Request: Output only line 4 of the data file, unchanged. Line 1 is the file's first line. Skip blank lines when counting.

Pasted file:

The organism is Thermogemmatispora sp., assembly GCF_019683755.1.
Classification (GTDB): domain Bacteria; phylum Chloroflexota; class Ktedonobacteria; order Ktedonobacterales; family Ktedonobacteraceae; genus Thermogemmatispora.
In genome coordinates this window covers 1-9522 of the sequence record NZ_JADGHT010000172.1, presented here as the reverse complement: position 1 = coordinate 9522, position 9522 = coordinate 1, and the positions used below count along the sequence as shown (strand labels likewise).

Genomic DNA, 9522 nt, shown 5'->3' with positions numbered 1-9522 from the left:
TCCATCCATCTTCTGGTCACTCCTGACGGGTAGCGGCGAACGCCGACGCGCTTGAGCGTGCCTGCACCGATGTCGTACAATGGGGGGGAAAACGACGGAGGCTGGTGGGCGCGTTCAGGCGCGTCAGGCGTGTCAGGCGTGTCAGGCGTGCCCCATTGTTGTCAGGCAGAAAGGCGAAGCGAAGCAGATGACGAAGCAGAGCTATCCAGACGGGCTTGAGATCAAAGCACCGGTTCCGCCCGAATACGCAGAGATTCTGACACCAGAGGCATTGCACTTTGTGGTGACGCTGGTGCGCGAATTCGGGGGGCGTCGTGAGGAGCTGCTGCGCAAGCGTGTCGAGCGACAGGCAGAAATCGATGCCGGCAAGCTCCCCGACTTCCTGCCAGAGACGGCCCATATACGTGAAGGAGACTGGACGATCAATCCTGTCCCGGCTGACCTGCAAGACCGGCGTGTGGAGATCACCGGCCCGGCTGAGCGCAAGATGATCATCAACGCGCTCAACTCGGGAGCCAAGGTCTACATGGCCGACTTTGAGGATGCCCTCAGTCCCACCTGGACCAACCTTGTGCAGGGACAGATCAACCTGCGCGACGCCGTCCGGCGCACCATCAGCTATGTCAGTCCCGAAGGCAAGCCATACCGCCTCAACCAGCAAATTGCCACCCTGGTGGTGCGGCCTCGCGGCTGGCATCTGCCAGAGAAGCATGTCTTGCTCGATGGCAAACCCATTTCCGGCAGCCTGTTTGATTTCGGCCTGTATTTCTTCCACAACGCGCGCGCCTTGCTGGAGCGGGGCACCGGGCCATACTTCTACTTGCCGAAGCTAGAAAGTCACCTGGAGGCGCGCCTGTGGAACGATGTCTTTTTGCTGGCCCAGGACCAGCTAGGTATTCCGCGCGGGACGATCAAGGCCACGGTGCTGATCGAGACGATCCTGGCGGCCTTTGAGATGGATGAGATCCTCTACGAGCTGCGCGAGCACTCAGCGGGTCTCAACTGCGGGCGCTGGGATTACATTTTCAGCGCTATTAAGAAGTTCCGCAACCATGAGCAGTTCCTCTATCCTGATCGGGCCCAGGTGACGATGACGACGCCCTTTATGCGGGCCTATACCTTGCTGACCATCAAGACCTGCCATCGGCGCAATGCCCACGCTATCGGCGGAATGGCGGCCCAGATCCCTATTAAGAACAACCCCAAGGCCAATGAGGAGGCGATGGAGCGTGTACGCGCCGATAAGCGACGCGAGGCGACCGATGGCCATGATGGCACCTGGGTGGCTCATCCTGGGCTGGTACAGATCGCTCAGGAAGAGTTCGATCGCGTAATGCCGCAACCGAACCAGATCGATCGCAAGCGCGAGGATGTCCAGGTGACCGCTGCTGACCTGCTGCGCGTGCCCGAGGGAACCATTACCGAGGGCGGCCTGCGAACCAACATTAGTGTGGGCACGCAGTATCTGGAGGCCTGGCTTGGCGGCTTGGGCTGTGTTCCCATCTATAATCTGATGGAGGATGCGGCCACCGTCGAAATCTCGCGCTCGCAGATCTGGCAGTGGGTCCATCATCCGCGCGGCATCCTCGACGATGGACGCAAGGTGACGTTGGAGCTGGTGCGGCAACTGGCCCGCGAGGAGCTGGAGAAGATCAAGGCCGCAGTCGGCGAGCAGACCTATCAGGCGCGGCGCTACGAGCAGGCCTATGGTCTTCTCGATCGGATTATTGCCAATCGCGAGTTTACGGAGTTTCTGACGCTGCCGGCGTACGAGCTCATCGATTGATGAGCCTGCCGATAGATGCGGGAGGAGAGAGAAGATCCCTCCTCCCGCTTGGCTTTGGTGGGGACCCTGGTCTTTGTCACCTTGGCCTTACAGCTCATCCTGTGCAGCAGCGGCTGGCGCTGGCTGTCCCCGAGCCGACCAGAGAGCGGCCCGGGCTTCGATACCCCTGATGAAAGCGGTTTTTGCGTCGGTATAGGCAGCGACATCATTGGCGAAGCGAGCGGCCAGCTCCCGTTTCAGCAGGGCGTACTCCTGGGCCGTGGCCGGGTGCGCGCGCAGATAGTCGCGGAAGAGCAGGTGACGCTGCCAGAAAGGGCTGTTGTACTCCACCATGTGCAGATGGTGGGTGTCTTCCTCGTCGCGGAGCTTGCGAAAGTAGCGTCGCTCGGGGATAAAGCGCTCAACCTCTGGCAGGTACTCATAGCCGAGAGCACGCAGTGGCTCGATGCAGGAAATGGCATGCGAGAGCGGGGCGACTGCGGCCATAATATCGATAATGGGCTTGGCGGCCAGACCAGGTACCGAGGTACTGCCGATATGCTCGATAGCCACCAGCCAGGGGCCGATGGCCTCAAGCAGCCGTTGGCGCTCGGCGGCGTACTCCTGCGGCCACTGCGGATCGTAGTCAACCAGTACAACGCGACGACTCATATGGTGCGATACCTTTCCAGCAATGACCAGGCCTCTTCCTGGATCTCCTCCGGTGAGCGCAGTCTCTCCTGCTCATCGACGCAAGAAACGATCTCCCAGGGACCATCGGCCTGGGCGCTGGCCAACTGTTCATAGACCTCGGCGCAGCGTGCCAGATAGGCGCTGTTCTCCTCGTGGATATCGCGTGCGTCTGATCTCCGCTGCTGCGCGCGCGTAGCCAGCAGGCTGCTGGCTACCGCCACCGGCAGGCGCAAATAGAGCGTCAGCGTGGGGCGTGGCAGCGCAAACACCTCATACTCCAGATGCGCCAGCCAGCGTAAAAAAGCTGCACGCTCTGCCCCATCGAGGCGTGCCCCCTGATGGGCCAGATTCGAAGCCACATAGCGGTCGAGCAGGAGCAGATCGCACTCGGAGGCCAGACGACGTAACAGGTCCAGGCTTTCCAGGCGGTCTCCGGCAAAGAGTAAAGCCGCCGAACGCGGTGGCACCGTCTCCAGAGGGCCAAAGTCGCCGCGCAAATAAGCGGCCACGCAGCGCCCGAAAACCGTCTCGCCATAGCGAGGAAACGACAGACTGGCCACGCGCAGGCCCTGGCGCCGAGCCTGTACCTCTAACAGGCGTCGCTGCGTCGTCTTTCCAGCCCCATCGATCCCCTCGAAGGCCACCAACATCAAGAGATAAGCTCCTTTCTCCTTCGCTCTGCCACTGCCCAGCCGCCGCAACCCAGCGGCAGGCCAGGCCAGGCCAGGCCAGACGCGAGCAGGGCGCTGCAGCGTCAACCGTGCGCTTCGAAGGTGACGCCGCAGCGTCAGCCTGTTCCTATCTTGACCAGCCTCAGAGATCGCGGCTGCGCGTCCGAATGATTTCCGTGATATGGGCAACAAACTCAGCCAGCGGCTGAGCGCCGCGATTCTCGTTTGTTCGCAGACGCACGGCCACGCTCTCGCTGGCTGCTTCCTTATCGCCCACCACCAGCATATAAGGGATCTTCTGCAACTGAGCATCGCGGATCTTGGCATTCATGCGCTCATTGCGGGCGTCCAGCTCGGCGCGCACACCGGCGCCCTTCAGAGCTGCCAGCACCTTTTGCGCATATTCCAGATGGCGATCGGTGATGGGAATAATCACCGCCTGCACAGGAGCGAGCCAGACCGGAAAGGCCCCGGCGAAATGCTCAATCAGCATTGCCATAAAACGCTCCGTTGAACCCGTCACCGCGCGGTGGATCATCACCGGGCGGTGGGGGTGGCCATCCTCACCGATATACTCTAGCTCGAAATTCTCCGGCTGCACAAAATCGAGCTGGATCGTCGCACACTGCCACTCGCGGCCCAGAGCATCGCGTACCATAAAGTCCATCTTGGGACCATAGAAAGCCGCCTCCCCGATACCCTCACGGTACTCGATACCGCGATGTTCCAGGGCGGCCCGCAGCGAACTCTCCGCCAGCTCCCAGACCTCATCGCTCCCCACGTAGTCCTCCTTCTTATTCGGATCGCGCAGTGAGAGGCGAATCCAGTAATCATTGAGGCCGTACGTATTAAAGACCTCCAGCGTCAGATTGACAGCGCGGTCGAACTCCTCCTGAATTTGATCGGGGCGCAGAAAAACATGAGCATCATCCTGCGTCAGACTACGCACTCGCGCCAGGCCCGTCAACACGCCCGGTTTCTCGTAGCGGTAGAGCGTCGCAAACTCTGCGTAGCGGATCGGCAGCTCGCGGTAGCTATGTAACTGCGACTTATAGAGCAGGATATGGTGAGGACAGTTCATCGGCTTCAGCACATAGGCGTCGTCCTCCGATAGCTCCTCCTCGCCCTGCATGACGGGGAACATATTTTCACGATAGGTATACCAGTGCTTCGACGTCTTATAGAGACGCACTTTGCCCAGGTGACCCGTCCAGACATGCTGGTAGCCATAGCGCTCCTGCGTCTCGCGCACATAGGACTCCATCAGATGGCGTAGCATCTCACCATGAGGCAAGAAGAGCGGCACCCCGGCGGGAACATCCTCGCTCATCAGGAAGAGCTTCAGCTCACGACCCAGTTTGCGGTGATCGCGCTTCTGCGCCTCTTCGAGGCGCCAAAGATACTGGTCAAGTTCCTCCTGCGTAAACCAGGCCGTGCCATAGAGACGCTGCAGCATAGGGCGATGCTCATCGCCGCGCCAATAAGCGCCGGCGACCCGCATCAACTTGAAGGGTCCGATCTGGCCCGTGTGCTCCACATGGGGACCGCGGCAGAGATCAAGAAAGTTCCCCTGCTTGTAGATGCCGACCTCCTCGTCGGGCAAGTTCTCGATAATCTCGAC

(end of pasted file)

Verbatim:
Genomic DNA, 9522 nt, shown 5'->3' with positions numbered 1-9522 from the left: